Posts Tagged ‘Research’

Turning your research into published articles

22 September 2010

Contributed by Eoin Magennis

The pressure-cooker world of academia now has two Holy Grails. The monograph has been dealt with by Pue’s before. The other, an article in a peer-reviewed journal, is what I’ve been asked to write about – from the editor’s point of view.

The first thing to say is an obvious point – writing briefly about the topic of your choice is harder than to cover 100 pages on it. Just because this is obvious does not mean that people pay heed. In my five years’ experience of editing Eighteenth-Century Ireland, there is nothing more off-putting than the over-long submission. It won’t mean automatic rejection but if you can’t say what it is you want to say within 10,000 words (including notes) then you are likely to need to do a lot more work.

A second point to make is that articles published today are not what they once were. This is not a case of casting a fond eye back to a golden age of well-crafted articles. Indeed if you go back through old journals you will see how many articles were poorly written, badly argued or both. That said, theses now lend themselves better to extracting articles than they once did, when narrative was more important. Read More

How to turn your PhD into a book: part 3, some first revision steps

9 October 2009

By Juliana Adelman

booksI started this series of posts because when I began the project of turning my PhD into a book I would occasionally type ‘turn your PhD into a book’ into Google hoping for some kind of magic.  Perhaps there was a translation engine I could put my text through to save me the agonising pain of revision?  Alas, there is nothing for it except to struggle on, re-reading sentences over and over until you go numb.  With that for a cheery start, I wish I had approached the process in as systematic a manner as I imply below.  It’s hard to be ruthless with your prose without getting discouraged and if you’re not being ruthless I don’t think you’ll accomplish much by way of revision.  Some people certainly have a gift for writing and the rest of us have to make do with revising.  It is hard work and a bit too similar to psychoanalysis to be enjoyable.  The past two posts on this topic have covered aspects of the publishing process, writing a book proposal and choosing a publisher.  In case you haven’t read those posts, I’ll repeat my disclaimer: my only claim to expertise on the subject is that I have successfully navigated the transition from PhD to book (only once, TBTG).  Now we get down to the nitty gritty of actually transforming your academic exercise into a book with an audience of…well at least a few hundred.  The first thing I did was to start taking things out.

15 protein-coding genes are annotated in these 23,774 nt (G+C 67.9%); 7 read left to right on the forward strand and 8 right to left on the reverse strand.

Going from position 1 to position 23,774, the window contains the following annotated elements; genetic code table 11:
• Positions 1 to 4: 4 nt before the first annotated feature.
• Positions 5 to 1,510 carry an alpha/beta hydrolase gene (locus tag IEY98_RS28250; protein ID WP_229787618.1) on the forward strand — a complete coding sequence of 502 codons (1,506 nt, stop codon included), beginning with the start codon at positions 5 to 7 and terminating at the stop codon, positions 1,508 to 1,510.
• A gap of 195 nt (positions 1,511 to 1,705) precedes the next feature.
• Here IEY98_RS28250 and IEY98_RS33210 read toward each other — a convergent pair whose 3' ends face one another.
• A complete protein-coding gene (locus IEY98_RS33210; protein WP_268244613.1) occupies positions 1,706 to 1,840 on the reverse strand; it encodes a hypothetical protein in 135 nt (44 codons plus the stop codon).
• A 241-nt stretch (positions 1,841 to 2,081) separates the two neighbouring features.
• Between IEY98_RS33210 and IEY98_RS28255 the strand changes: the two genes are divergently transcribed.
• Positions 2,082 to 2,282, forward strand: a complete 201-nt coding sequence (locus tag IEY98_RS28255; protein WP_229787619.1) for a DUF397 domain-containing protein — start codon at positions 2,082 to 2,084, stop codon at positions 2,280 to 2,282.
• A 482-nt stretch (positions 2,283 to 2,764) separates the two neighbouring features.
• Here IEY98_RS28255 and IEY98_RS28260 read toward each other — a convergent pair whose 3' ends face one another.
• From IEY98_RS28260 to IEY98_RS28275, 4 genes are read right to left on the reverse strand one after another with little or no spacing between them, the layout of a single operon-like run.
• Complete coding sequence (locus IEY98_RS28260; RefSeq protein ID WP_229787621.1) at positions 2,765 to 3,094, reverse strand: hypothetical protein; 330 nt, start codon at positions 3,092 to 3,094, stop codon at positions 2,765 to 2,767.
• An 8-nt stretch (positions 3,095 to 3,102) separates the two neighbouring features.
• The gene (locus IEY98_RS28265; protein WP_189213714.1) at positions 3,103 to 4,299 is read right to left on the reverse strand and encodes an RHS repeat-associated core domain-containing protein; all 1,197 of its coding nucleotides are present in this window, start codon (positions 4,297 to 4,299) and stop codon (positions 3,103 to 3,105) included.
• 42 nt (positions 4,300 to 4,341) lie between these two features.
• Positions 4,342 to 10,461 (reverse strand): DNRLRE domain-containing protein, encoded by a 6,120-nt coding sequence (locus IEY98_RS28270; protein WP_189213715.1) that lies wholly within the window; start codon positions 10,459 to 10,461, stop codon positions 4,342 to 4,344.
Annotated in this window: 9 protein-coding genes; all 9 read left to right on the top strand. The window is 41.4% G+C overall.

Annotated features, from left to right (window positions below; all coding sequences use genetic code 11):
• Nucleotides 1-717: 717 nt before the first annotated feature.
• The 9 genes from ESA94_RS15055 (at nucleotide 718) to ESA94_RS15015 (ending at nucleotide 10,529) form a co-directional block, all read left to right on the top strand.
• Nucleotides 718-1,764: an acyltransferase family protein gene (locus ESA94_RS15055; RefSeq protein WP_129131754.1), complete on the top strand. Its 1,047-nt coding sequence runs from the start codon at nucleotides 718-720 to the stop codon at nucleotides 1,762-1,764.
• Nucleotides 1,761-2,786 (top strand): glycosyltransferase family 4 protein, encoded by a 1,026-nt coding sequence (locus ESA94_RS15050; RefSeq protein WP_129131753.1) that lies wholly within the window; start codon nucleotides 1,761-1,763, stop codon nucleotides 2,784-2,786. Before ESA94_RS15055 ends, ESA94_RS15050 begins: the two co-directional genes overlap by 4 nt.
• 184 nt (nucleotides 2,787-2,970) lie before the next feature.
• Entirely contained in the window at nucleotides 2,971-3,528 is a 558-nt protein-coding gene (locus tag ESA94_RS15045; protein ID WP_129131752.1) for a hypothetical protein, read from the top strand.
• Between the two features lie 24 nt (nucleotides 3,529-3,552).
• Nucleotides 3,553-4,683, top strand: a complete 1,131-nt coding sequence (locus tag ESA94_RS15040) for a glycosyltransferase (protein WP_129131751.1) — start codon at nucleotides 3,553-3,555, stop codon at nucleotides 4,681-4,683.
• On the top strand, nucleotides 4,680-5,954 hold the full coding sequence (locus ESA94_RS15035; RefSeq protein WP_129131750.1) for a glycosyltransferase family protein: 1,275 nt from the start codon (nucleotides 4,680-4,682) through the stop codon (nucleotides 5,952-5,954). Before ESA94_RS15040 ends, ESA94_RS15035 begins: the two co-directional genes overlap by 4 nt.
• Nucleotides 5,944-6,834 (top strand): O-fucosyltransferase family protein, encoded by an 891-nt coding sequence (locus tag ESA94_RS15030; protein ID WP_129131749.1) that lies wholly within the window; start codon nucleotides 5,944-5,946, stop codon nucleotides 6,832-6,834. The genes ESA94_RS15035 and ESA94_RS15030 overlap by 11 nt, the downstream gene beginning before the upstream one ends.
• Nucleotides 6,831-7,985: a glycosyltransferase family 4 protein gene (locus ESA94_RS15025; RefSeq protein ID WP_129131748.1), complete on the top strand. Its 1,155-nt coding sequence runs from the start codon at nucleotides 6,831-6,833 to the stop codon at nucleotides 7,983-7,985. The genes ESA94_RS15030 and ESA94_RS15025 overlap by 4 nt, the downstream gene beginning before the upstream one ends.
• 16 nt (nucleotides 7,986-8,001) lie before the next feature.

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Share and share alike

18 August 2009

By Juliana Adelman

pizza_sharing_slice-723637 I’ve been meaning to post on the subject of sharing research results for some time.  It’s been on my mind as I try to finish up publications from my PhD.  I’ll state my prejudices from the outset: I think Irish historians are bad at sharing.  Everyone involved in Irish history academic circles probably knows the story about how Irish Historical Studies (supposedly) had to change its policy of allowing postgrads to self-report on their PhD topics.  Apparently, students took it upon themselves to grab land in a way not seen since the settlement of the American west.  The website is still up, I can’t tell if this story is true.  However, it is indicative of a general attitude towards research work as your own private territory.  This often continues long after the PhD is finished and the result is, I think, damaging to history in general and a big waste of effort.  Of course people give conference and seminar papers and they also look to publish.  For those students who plan a book of their research, many are concerned about someone else ‘stealing’ their work or publishing on the same sources before they do.  If this is you, then I say have some more confidence in your originality!  But the fact is that not every PhD is going to end up in a publication and even for those that do, there is often material which is left out.  If you DO publish, there are some interested parties who your research will not reach.  So the following list suggests some ways to circulate your research.  In the interest of sharing, I’ve taken some excellent ideas from Joe Cain‘s recent article in Viewpoint, a newsletter of the British Society for the History of Science.  I hope to be able to make his article available here soon.  I think it’s a great reference for all PhDs, recent or otherwise. Read more